More Genomes, But Shallower Coverage

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Science  28 May 2004:
Vol. 304, Issue 5675, pp. 1227
DOI: 10.1126/science.304.5675.1227a

For the human genome, nothing less than perfection was acceptable: Each DNA base was supposed to be correctly identified and in its proper position. But for a host of other mammals now in sequencers' sights, perfection may be too slow and expensive.

The National Human Genome Research Institute (NHGRI) is considering a proposal from a new advisory committee to turn its sequencing centers loose on decoding the DNA of a dozen or so mammals. Elephants and bats are among the top candidates, all of which will be based on how distant they are from humans and one another on the mammalian family tree. But in a policy shift that is being hotly debated—and could be approved as early as next month—the centers would make only a quick pass at the sequence of each species. For the human and mouse genomes, repeated passes identified each base seven times or more. Now the plan is to drop this 7x coverage to 2x. As a result, the new data would consist of thousands of small pieces of DNA too disjointed to put back together in a whole genome sequence.

An important reason for taking this approach is money: Less coverage means lower cost, and that means researchers will get four genomes for the price of one. “You have the possibility of sequencing lots of organisms quickly,” says Edward Rubin, director of the Department of Energy (DOE) Joint Genome Institute in Walnut Creek, California.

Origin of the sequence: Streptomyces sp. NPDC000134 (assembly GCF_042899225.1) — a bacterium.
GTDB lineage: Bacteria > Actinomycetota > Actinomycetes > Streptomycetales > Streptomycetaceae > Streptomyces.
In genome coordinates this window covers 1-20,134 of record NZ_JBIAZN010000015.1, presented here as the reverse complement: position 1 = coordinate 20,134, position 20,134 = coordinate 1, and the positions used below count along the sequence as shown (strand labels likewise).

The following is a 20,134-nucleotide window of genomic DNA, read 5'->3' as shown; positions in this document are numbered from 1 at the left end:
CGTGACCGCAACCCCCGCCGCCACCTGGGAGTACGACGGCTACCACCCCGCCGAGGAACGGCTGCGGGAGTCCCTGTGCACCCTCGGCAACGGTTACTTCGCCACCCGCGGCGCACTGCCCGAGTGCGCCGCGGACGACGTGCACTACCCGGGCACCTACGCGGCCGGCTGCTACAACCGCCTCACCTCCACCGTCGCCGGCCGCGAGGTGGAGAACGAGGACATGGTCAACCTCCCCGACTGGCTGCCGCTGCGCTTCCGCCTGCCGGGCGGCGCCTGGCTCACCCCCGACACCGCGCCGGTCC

Next up?

Bats are among the leading candidates for sequencing.


But others worry that there just won't be enough data to work with. Michael Lynch, an evolutionary genomicist at Indiana University in Bloomington, says, “You are just going to be left with a hodgepodge of data.” Adds Maja Bucan, a geneticist at the University of Pennsylvania in Philadelphia, “I don't think that 2x is good enough for the kind of biology that we want to do.” Without extensive data, researchers will have trouble trying to understand a genome's overall structure.

Although the new approach could produce a hodgepodge, at least it will be extensive enough to compare with the more fully detailed human, mouse, and rat genomes, says developmental geneticist William Gelbart of Harvard University. And researchers will be able to find new genes and regulatory regions that they can't find when they compare just a few sequences. Already, the analysis of the poodle genome, which had just 1.5x coverage, demonstrated that skimming a genome can yield useful information (Science, 26 September 2003, p. 1898). Some researchers even argue that they could get away with sketchier coverage. “The idea is to find the sweet spot where there's enough information but [the genome] is not too expensive,” Gelbart explains.

Having multiple genomes to compare will pay big dividends, says NHGRI Director Francis Collins. For example, researchers should be able to find hidden regulatory elements common to most species. Besides, Collins argues, 2x is just “a starting point.” Lynch and others wonder, however, whether sequencers will ever complete these genomes, once the quick-and-dirty approach has yielded its initial trove of data.

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